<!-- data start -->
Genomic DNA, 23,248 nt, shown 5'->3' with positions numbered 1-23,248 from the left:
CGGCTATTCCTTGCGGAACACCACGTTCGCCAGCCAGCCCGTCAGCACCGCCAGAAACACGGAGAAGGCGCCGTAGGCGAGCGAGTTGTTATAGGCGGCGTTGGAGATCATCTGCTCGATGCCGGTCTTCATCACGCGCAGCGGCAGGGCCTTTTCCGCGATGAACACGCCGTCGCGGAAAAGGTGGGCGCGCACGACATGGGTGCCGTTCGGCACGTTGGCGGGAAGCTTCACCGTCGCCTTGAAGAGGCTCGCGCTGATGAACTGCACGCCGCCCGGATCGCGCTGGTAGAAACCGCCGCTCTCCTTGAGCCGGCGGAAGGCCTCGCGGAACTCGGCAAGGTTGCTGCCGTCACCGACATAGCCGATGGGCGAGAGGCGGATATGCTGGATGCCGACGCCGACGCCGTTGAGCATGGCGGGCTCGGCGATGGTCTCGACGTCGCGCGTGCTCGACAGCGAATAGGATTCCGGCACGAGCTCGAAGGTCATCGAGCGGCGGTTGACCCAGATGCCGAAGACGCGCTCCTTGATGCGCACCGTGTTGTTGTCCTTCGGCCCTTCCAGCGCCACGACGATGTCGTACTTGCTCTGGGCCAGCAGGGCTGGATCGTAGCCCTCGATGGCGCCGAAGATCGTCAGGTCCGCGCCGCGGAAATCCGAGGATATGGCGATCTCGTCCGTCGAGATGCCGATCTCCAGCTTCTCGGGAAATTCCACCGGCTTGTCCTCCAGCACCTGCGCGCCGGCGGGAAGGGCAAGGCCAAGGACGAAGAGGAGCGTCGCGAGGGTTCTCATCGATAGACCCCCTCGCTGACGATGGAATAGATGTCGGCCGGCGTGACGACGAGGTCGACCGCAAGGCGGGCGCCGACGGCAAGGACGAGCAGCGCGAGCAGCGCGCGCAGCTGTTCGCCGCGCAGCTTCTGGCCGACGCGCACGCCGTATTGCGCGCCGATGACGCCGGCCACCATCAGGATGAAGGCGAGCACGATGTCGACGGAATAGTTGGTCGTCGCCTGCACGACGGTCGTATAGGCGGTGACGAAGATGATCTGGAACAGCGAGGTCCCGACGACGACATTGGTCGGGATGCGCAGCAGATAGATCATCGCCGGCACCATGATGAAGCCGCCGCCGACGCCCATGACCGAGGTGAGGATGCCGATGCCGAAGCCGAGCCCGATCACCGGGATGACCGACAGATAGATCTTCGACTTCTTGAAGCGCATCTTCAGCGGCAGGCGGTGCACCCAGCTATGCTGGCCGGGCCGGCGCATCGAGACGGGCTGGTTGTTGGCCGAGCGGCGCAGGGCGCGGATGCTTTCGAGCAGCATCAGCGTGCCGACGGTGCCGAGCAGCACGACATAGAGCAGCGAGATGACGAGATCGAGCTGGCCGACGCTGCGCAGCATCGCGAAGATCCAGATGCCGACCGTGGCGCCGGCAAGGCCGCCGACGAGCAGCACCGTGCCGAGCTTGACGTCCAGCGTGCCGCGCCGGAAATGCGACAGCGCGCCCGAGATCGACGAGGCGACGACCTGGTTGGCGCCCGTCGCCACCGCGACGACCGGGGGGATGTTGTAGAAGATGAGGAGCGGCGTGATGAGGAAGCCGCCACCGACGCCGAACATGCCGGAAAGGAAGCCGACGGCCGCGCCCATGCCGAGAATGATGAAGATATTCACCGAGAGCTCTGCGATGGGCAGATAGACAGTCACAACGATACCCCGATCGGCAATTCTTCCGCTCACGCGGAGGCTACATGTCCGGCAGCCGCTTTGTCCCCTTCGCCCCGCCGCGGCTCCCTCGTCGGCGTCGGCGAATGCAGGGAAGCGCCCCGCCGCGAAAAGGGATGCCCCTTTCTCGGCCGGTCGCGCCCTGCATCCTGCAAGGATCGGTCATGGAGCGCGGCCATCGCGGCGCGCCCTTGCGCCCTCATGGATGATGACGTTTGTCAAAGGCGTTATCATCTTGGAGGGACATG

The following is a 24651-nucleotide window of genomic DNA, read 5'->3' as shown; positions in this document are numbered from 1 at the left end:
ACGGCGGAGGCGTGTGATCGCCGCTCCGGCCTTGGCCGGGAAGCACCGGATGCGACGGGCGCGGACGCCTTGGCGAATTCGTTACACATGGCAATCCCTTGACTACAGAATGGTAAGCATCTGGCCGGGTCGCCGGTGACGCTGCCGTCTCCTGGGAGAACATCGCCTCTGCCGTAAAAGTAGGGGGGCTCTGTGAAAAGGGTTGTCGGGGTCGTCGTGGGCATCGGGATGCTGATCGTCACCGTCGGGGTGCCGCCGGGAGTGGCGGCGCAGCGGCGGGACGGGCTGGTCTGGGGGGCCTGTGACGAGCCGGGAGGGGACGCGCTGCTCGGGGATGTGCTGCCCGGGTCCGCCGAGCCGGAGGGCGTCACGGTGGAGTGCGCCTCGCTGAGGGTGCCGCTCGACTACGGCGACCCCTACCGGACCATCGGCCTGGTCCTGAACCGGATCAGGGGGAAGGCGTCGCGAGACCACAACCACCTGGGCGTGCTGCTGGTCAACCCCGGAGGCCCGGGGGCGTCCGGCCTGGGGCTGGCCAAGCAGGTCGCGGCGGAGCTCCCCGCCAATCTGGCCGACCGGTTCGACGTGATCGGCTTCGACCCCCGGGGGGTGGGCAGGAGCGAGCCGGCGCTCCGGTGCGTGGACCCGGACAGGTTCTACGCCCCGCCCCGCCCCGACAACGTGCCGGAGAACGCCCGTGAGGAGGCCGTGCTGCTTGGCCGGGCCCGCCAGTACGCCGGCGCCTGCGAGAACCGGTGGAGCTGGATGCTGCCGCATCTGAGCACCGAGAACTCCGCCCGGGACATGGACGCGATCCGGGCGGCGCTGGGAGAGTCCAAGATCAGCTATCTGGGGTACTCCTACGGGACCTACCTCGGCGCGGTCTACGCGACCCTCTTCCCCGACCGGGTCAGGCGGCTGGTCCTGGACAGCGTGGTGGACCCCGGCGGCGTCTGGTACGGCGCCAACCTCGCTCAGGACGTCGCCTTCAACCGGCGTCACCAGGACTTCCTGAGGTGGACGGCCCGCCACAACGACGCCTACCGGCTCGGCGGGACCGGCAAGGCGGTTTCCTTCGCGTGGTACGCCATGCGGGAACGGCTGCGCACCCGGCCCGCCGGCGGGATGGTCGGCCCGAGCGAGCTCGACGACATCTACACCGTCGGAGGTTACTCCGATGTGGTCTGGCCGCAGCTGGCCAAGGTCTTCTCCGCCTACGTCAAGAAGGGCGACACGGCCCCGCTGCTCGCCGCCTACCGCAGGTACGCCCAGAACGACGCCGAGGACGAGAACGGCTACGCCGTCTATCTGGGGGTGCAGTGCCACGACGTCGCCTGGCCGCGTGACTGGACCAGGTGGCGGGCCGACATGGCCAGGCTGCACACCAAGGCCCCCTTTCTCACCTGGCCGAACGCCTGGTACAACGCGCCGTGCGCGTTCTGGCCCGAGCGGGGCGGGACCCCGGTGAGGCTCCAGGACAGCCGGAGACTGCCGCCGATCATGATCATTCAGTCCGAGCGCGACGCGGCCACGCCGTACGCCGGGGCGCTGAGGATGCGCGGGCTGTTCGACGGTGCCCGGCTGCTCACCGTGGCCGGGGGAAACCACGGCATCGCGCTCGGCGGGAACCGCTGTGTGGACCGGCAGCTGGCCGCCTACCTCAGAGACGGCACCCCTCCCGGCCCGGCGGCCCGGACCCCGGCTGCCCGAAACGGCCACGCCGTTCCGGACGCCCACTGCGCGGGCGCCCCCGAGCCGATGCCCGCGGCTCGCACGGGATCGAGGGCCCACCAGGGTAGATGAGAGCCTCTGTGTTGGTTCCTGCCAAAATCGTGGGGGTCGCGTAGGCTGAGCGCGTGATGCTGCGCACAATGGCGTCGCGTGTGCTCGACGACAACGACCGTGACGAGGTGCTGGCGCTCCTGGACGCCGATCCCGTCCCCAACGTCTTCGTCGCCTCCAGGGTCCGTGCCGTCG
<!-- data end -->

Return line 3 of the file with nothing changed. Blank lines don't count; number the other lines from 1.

The following is a 24651-nucleotide window of genomic DNA, read 5'->3' as shown; positions in this document are numbered from 1 at the left end: